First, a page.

One method to check the performance of the correction equations (2)–(7) for the NWS 8" standard gauge was to correct all of the intercomparison data (without the DFIR greater than 3.0-mm limitation) at Valdai, Danville, and Reynolds Creek. The catch ratio R was converted to the correction factor K by
i1520-0426-15-1-54-e8
where Pm is gauge-measured precipitation including the wetting loss, and Pt is the calculated true precipitation estimate. The improvement in the NWS 8" standard gauge measurements after correcting for wetting and wind-induced errors is shown in Table 2. For snow data, the differences between the corrected precipitation of the Alter-shielded NWS 8" standard gauge and the true value of the adjusted DFIR is within 3%–6%, for both rain and mixed precipitation, the difference is less than 2%. For the unshielded NWS 8" standard gauge, the deviations are slightly larger, ranging from 5% to 10% for snow, 3% to 6% for the mixed, and 0% to 2% for rain.

The t test was used on the snow data at Valdai to check the improvement of the correction on the gauge- measured amounts. The results indicate a statistically significant (α < 0.05) difference between the gauge- measured and the corrected snow data, and the results also show a statistically significant (α < 0.05) agreement of the corrected gauge measurements to the estimated true snow of the DFIR. It is clear that applying a correction for wind-induced error and wetting loss to gauge measurement of snowfall is necessary to obtain the true snowfall. Given the statistically significant difference between the measured and corrected precipitation, particularly for solid and mixed precipitation at all of the WMO sites, the authors feel that these correction equations work well at the intercomparison stations and that they should be used for correcting the daily measured precipitation at stations where the NWS 8" standard gauge is used.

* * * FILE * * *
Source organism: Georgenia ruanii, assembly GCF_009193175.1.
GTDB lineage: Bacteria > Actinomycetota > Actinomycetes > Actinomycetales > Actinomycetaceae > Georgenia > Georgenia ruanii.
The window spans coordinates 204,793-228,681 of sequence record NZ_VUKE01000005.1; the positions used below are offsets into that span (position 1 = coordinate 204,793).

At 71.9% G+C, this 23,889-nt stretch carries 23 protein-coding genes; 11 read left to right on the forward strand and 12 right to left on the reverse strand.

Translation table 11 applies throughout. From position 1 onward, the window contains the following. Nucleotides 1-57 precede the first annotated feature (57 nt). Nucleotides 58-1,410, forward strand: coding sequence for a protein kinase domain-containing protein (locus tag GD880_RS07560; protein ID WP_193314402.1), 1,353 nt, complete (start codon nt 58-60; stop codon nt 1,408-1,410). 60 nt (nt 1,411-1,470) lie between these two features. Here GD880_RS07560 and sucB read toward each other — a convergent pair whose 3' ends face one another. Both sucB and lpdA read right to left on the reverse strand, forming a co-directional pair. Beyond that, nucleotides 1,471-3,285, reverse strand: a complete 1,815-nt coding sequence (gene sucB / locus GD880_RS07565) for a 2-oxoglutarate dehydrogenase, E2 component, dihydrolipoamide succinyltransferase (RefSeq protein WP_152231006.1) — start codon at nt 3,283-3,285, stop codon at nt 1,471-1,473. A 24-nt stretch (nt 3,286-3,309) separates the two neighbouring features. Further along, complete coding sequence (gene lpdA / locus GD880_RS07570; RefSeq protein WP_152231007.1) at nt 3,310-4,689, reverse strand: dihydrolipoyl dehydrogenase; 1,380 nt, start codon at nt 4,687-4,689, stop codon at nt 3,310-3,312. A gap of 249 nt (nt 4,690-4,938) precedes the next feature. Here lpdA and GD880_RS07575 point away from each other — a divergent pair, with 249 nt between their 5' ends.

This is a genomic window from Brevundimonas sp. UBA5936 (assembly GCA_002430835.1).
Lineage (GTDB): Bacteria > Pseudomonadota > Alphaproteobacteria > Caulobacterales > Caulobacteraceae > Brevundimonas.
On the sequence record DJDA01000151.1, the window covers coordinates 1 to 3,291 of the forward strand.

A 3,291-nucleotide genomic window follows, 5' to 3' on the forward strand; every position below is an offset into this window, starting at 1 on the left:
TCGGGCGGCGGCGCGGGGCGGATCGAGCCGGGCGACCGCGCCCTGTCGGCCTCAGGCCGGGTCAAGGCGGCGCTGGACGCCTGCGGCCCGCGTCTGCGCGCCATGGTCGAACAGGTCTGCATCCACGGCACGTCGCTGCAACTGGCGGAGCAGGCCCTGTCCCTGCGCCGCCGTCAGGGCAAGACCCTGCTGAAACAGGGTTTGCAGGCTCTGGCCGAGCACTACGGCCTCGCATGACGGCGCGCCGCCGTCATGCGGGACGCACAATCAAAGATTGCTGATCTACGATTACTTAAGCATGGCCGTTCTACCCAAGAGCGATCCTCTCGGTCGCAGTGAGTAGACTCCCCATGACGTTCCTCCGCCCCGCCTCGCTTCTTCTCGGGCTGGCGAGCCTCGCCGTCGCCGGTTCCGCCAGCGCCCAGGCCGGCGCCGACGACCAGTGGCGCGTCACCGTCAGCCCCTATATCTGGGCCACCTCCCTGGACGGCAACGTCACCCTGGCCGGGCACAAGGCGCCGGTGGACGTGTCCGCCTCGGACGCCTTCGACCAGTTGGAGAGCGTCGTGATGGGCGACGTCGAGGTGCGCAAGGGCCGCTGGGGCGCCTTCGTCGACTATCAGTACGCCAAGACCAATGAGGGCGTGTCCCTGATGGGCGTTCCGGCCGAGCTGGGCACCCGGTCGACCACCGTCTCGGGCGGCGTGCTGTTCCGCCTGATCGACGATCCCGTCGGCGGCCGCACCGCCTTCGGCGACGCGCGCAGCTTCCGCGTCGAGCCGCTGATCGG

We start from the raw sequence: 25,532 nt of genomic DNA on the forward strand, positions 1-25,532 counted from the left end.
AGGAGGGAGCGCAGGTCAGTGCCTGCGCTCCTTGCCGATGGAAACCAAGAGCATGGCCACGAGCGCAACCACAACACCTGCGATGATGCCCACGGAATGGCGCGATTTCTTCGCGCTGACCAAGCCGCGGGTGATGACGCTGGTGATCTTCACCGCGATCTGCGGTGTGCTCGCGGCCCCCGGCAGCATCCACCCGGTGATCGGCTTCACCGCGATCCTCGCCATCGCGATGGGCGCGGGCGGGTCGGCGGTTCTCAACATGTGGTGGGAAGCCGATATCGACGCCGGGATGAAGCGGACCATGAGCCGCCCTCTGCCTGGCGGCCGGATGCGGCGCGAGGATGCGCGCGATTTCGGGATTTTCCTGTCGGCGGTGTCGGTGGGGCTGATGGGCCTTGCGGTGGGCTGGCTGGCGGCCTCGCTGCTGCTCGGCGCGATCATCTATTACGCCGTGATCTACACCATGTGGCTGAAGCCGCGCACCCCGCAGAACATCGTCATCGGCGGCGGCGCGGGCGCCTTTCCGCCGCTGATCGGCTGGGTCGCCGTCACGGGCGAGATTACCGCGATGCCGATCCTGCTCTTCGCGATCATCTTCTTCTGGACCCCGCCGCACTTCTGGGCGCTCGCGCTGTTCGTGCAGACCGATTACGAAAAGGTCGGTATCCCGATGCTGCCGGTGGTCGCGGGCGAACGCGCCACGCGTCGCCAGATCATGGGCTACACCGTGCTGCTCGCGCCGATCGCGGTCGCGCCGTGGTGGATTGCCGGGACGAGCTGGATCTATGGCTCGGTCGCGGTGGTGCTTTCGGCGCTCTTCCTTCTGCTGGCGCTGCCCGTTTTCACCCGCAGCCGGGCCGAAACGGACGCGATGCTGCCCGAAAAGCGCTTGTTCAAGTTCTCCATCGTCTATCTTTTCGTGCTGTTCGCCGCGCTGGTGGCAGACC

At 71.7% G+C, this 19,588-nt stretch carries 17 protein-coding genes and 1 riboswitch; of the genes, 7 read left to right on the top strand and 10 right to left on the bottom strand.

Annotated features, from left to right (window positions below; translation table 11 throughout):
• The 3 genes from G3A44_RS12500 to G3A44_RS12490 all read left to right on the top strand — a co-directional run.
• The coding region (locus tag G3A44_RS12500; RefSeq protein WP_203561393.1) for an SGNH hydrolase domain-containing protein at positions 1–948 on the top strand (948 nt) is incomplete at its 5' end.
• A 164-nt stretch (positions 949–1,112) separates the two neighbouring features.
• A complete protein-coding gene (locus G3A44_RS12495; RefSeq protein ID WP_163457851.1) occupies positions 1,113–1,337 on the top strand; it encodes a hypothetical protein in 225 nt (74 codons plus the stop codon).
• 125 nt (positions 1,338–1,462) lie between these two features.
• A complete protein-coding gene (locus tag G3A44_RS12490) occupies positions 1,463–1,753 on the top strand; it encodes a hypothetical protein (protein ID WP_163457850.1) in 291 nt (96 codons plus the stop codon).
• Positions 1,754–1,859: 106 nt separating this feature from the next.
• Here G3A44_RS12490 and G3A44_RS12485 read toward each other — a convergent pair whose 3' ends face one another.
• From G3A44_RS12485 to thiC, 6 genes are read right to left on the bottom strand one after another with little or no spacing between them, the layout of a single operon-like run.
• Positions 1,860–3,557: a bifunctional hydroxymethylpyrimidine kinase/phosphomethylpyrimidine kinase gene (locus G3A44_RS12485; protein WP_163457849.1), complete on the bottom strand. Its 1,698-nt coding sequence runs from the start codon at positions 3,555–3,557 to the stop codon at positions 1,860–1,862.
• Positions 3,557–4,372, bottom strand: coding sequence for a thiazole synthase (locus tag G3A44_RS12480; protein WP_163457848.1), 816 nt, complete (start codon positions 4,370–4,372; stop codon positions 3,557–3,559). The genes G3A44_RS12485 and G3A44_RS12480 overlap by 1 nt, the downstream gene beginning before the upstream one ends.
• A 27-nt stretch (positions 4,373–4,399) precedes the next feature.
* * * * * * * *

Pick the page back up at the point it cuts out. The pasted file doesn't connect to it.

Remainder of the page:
5. Application of results to Barrow, Alaska

A better test of the applicability of the corrections proposed is to correct station data and assess the corrected values against other measurements and studies. Barrow (71°18′N, 156°47′W; 9.5 m ASL) is the most northerly first-order station operated by the National Weather Service since 1901. The climate normals of temperature, precipitation, snowfall for the past 30 years, and the mean wind speed for 1982 and 1983 are given in Table 3.

According to the Local Climatological Data (monthly summary) for Alaska, an Alter-shielded NWS 8" standard gauge was used at Barrow station in 1982 and 1983. To conduct the corrections, the daily data of temperature, wind speed, precipitation, snowfall, snow depth on the ground, and the weather code at Barrow for 1982 and 1983 were obtained from the U.S. National Climatic Data Center.

Classifying the type of precipitation is necessary in order to apply the best correction for wetting loss and wind-induced errors. At Barrow, type of precipitation was classified into snow, mixed, and rain by checking both the weather code (which provided the information on type of precipitation) and the records of new snow on the ground.

Corrections on the gauge-measured precipitation Pg have been made for trace precipitation ΔPt, wetting losses ΔPw, and wind-induced errors. Since the wind- induced error caused by the wind field deformation over gauge orifice affects the total gauge catch including the wetting loss, we modified the general model (Sevruk and Hamon 1984) for gauge-measured precipitation correction to